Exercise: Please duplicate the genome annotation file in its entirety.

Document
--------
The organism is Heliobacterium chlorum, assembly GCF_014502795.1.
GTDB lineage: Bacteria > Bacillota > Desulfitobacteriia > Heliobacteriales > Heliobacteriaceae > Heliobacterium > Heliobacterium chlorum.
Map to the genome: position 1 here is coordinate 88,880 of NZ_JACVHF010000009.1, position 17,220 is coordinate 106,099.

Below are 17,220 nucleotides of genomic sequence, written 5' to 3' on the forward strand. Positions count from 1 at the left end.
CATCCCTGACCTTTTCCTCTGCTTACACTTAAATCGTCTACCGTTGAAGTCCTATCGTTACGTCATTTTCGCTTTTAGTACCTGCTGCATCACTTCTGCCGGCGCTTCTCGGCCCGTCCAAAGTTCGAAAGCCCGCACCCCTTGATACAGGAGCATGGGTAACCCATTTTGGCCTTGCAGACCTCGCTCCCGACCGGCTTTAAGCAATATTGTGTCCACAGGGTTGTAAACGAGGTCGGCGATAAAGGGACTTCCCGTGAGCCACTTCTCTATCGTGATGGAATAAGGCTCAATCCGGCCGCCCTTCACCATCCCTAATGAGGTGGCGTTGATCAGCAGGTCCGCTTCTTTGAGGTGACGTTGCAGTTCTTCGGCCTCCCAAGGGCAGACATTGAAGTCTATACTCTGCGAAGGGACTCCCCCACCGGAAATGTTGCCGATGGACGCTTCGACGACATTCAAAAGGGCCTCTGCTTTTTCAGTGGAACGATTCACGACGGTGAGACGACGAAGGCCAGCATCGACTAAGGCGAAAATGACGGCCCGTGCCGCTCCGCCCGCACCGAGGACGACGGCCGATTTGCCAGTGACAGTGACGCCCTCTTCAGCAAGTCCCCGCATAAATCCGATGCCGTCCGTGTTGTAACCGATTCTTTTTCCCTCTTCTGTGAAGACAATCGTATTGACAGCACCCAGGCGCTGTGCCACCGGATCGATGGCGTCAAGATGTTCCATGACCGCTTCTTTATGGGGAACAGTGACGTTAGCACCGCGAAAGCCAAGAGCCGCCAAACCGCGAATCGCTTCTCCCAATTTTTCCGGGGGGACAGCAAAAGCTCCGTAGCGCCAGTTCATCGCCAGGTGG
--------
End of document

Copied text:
The organism is Heliobacterium chlorum, assembly GCF_014502795.1.
GTDB lineage: Bacteria > Bacillota > Desulfitobacteriia > Heliobacteriales > Heliobacteriaceae > Heliobacterium > Heliobacterium chlorum.
Map to the genome: position 1 here is coordinate 88,880 of NZ_JACVHF010000009.1, position 17,220 is coordinate 106,099.

Below are 17,220 nucleotides of genomic sequence, written 5' to 3' on the forward strand. Positions count from 1 at the left end.
CATCCCTGACCTTTTCCTCTGCTTACACTTAAATCGTCTACCGTTGAAGTCCTATCGTTACGTCATTTTCGCTTTTAGTACCTGCTGCATCACTTCTGCCGGCGCTTCTCGGCCCGTCCAAAGTTCGAAAGCCCGCACCCCTTGATACAGGAGCATGGGTAACCCATTTTGGCCTTGCAGACCTCGCTCCCGACCGGCTTTAAGCAATATTGTGTCCACAGGGTTGTAAACGAGGTCGGCGATAAAGGGACTTCCCGTGAGCCACTTCTCTATCGTGATGGAATAAGGCTCAATCCGGCCGCCCTTCACCATCCCTAATGAGGTGGCGTTGATCAGCAGGTCCGCTTCTTTGAGGTGACGTTGCAGTTCTTCGGCCTCCCAAGGGCAGACATTGAAGTCTATACTCTGCGAAGGGACTCCCCCACCGGAAATGTTGCCGATGGACGCTTCGACGACATTCAAAAGGGCCTCTGCTTTTTCAGTGGAACGATTCACGACGGTGAGACGACGAAGGCCAGCATCGACTAAGGCGAAAATGACGGCCCGTGCCGCTCCGCCCGCACCGAGGACGACGGCCGATTTGCCAGTGACAGTGACGCCCTCTTCAGCAAGTCCCCGCATAAATCCGATGCCGTCCGTGTTGTAACCGATTCTTTTTCCCTCTTCTGTGAAGACAATCGTATTGACAGCACCCAGGCGCTGTGCCACCGGATCGATGGCGTCAAGATGTTCCATGACCGCTTCTTTATGGGGAACAGTGACGTTAGCACCGCGAAAGCCAAGAGCCGCCAAACCGCGAATCGCTTCTCCCAATTTTTCCGGGGGGACAGCAAAAGCTCCGTAGCGCCAGTTCATCGCCAGGTGG